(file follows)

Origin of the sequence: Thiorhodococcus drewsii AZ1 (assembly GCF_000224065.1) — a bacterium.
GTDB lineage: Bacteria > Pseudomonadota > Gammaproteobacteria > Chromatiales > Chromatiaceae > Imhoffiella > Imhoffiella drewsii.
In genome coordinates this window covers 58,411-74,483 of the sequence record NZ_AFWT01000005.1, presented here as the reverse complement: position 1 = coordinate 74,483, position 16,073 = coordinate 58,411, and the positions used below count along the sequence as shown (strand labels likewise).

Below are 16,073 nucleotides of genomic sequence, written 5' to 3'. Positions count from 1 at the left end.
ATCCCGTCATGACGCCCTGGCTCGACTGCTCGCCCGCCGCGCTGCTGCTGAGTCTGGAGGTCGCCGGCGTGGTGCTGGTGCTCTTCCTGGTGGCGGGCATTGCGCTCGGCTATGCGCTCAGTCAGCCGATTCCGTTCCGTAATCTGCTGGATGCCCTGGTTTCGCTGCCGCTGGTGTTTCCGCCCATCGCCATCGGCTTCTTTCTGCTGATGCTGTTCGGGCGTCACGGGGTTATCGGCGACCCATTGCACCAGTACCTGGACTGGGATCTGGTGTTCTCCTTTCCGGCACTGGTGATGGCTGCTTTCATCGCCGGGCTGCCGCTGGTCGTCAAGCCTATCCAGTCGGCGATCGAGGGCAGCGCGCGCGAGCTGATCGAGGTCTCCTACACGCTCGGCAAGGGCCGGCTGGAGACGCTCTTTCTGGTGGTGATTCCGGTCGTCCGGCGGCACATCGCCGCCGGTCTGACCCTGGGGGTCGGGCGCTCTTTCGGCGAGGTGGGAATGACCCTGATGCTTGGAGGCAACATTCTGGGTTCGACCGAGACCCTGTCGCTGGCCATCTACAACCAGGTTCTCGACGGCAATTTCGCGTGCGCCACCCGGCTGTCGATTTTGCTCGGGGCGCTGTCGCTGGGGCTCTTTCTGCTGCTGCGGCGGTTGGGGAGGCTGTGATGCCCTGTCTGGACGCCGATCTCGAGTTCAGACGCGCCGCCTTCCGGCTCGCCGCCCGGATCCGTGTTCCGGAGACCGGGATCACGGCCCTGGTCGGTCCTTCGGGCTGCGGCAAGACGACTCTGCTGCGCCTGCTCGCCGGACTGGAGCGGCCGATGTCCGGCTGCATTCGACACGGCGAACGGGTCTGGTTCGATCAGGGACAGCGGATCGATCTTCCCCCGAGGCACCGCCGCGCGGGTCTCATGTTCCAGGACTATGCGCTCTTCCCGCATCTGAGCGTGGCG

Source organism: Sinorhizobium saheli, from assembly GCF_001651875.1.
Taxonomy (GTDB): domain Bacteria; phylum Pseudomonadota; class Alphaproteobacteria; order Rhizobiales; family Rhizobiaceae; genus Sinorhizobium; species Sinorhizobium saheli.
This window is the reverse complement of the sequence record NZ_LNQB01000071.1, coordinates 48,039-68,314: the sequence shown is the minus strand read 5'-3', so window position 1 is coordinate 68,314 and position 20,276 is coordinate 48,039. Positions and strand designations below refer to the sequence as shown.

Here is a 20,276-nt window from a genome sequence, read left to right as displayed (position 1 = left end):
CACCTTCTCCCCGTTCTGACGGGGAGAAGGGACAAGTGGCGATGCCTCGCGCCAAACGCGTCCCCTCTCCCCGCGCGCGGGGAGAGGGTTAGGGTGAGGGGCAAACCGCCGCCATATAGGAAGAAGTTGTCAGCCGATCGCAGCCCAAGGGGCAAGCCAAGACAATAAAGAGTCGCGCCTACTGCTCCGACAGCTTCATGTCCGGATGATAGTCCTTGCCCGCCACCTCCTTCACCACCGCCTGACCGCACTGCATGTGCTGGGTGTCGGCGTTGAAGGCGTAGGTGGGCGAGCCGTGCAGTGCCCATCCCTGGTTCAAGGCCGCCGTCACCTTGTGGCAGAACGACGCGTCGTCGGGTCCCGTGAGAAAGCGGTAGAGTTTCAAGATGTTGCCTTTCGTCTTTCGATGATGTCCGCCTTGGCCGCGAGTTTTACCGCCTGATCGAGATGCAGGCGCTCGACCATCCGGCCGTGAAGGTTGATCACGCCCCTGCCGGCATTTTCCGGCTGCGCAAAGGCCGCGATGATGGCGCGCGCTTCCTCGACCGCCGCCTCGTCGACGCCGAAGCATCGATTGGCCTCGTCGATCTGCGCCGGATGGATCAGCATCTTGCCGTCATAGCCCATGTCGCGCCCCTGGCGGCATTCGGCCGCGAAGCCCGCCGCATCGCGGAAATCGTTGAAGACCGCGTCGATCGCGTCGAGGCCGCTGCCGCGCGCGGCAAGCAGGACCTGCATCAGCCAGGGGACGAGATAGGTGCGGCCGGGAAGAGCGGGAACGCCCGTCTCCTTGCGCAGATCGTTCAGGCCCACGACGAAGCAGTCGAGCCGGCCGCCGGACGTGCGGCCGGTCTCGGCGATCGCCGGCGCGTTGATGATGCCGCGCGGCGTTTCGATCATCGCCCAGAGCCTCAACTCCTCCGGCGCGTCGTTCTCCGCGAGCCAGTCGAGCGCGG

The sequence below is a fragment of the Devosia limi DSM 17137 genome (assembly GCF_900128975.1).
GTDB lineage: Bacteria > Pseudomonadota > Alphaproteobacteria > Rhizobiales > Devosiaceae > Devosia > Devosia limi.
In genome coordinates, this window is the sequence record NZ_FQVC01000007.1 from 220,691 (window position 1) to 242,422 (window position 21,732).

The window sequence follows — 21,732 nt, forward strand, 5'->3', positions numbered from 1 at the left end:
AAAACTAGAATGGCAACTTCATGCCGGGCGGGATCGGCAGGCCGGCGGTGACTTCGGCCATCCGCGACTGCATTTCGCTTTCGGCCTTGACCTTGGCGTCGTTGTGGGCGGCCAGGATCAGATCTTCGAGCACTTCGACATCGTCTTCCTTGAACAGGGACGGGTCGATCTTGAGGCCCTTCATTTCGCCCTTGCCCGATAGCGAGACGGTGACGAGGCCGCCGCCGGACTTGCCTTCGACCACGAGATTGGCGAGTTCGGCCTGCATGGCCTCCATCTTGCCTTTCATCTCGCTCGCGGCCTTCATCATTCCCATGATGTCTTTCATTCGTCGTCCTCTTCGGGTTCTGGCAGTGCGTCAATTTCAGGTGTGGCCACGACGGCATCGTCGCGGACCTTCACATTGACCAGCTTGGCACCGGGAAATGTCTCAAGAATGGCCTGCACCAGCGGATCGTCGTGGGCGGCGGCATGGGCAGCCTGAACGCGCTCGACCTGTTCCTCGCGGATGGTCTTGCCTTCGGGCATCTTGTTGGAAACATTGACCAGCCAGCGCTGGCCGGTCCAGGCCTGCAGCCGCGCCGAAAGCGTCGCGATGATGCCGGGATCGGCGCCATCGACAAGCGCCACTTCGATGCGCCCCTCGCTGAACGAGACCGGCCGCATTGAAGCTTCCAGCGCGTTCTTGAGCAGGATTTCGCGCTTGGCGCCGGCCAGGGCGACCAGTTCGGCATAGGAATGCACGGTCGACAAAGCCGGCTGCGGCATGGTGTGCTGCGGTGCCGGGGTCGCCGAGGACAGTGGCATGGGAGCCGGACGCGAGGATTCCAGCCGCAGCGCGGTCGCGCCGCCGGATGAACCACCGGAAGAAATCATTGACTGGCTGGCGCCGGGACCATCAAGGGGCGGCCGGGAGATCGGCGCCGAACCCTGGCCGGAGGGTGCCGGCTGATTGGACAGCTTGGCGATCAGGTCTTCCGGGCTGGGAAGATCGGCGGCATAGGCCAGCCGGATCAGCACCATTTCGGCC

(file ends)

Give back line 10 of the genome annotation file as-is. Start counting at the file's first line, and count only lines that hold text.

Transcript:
CACCTTCTCCCCGTTCTGACGGGGAGAAGGGACAAGTGGCGATGCCTCGCGCCAAACGCGTCCCCTCTCCCCGCGCGCGGGGAGAGGGTTAGGGTGAGGGGCAAACCGCCGCCATATAGGAAGAAGTTGTCAGCCGATCGCAGCCCAAGGGGCAAGCCAAGACAATAAAGAGTCGCGCCTACTGCTCCGACAGCTTCATGTCCGGATGATAGTCCTTGCCCGCCACCTCCTTCACCACCGCCTGACCGCACTGCATGTGCTGGGTGTCGGCGTTGAAGGCGTAGGTGGGCGAGCCGTGCAGTGCCCATCCCTGGTTCAAGGCCGCCGTCACCTTGTGGCAGAACGACGCGTCGTCGGGTCCCGTGAGAAAGCGGTAGAGTTTCAAGATGTTGCCTTTCGTCTTTCGATGATGTCCGCCTTGGCCGCGAGTTTTACCGCCTGATCGAGATGCAGGCGCTCGACCATCCGGCCGTGAAGGTTGATCACGCCCCTGCCGGCATTTTCCGGCTGCGCAAAGGCCGCGATGATGGCGCGCGCTTCCTCGACCGCCGCCTCGTCGACGCCGAAGCATCGATTGGCCTCGTCGATCTGCGCCGGATGGATCAGCATCTTGCCGTCATAGCCCATGTCGCGCCCCTGGCGGCATTCGGCCGCGAAGCCCGCCGCATCGCGGAAATCGTTGAAGACCGCGTCGATCGCGTCGAGGCCGCTGCCGCGCGCGGCAAGCAGGACCTGCATCAGCCAGGGGACGAGATAGGTGCGGCCGGGAAGAGCGGGAACGCCCGTCTCCTTGCGCAGATCGTTCAGGCCCACGACGAAGCAGTCGAGCCGGCCGCCGGACGTGCGGCCGGTCTCGGCGATCGCCGGCGCGTTGATGATGCCGCGCGGCGTTTCGATCATCGCCCAGAGCCTCAACTCCTCCGGCGCGTCGTTCTCCGCGAGCCAGTCGAGCGCGG